The UNITE officialdom appeals to university students and radicalizing youth to join in this anti-sweatshop campaign. A meeting of 100 was recently held at a college campus in DeKalb, Illinois, for example.

The Unite for Justice newsletter reports that a leader of Students Against Sweatshops told the UNITE convention of "student-led campaigns to stop schools from buying university-licensed clothing from companies that use child labor, underpay their workers, illegally prohibit unions, and subject their employees to unhealthy and dangerous working conditions."

In other words, buy from UNITE-organized companies in the U.S.A.

The campaign promotes protectionism, in a situation where Washington already uses its dominance in the world to impose 3,000 tariffs on clothing and textile imports brought into the United States.

I viewed a video used in the campaign, produced in 1995 by the National Labor Committee, called Zoned for Slavery: the Child Behind the Label." The video back cover encasing the video calls calls on U.S. companies "to prohibit forced overtime by offshore contractors, to guarantee the right of young workers to attend night school... and to commit themselves to working with independent local human rights organizations to monitor their contractors' compliance."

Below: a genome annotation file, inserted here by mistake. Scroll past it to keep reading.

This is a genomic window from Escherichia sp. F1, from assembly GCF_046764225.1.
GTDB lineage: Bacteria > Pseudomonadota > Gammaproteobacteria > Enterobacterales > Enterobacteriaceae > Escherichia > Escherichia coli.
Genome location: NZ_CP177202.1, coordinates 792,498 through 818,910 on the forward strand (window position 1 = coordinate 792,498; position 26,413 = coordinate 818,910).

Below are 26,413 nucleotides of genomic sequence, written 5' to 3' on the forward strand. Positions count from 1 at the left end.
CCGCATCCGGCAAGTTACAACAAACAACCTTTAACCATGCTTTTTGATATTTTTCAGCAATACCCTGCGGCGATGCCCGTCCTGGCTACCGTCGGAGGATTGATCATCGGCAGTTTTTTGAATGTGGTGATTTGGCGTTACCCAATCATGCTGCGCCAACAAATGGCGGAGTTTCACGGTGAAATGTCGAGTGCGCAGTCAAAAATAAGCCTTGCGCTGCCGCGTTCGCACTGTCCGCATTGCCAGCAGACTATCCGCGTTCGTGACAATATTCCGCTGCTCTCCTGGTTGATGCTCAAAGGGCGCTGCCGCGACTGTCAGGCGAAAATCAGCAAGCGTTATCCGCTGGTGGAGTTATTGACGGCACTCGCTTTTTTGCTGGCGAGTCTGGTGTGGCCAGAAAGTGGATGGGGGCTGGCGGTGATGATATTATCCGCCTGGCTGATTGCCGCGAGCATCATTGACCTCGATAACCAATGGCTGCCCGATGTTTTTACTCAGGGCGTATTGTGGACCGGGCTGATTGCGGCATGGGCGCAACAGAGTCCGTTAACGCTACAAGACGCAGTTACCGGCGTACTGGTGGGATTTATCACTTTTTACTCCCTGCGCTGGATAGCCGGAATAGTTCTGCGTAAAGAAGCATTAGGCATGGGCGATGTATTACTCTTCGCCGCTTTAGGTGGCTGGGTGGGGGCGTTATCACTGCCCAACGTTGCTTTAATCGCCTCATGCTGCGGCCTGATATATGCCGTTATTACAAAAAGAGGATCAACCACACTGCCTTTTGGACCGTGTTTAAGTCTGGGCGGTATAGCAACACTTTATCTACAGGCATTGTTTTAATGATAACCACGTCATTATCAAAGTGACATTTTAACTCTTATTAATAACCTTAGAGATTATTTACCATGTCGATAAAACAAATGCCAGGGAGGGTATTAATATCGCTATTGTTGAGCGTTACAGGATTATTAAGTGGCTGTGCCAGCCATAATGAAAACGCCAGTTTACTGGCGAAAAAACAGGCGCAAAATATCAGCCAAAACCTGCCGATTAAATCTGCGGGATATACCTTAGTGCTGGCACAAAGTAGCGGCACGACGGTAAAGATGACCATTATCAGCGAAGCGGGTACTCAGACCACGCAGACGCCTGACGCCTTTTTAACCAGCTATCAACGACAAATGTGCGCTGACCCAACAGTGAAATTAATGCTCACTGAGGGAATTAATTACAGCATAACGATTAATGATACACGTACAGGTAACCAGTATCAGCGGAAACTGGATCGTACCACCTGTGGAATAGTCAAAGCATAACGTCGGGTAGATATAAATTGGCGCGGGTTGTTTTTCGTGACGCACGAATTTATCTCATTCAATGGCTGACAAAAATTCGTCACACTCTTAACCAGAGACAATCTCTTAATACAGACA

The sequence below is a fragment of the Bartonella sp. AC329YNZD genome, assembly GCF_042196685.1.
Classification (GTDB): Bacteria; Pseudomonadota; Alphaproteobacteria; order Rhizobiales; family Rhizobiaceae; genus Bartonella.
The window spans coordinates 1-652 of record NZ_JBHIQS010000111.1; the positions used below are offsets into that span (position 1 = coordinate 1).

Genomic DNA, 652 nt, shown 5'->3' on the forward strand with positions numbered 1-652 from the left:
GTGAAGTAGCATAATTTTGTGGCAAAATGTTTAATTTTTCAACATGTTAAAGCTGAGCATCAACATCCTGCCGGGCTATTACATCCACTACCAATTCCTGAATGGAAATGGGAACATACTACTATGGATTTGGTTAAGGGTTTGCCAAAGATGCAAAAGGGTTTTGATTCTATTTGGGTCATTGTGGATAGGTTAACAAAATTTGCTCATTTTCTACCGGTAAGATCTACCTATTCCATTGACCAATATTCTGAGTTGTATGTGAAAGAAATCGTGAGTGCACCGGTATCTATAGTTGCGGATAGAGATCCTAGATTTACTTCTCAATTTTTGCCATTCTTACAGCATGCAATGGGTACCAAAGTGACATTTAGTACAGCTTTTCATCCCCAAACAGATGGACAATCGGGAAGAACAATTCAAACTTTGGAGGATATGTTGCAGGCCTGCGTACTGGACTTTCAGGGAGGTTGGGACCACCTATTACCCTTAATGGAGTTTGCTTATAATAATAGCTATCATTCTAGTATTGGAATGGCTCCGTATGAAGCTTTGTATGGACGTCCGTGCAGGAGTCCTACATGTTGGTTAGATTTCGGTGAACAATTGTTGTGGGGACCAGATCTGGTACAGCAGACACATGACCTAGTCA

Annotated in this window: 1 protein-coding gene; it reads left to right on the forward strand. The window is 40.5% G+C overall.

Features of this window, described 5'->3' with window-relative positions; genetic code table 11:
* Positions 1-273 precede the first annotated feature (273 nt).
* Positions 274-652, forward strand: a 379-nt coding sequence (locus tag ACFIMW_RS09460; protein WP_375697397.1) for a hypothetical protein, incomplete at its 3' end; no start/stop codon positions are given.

This video asserts that the low wages of garment workers in Central America are a threat to U.S. workers' job security, and interviews a few textile workers in this country expressing that view, against a backdrop of scenes of abusive working conditions in Honduras and interviews with garment workers in Honduras, El Salvador, and elsewhere in Central America. The bosses at the particular factory in Honduras spotlighted in the video are pointedly noted as being South Korean, adding to the U.S. nationalist tone of the video as well.

Garment and textile workers in the United States have every reason to extend solidarity to all struggles in other countries against the indignities and brutality of capitalism. The working class in the United States has special obligations in this regard, given Washington's dominance in the international capitalist system. Not to "save" our fellow workers in Latin America, the Caribbean, Asia, and Africa as an act of charity, but to fight alongside them as equals as they organize to win unions and other gains in the face of conditions of economic depression in their countries. One of many examples of struggles is the strike earlier this year of 600 workers who are members of the newly formed Glove Workers Union in Indonesia. They are fighters, not victims, helping to establish union and democratic rights in Indonesia.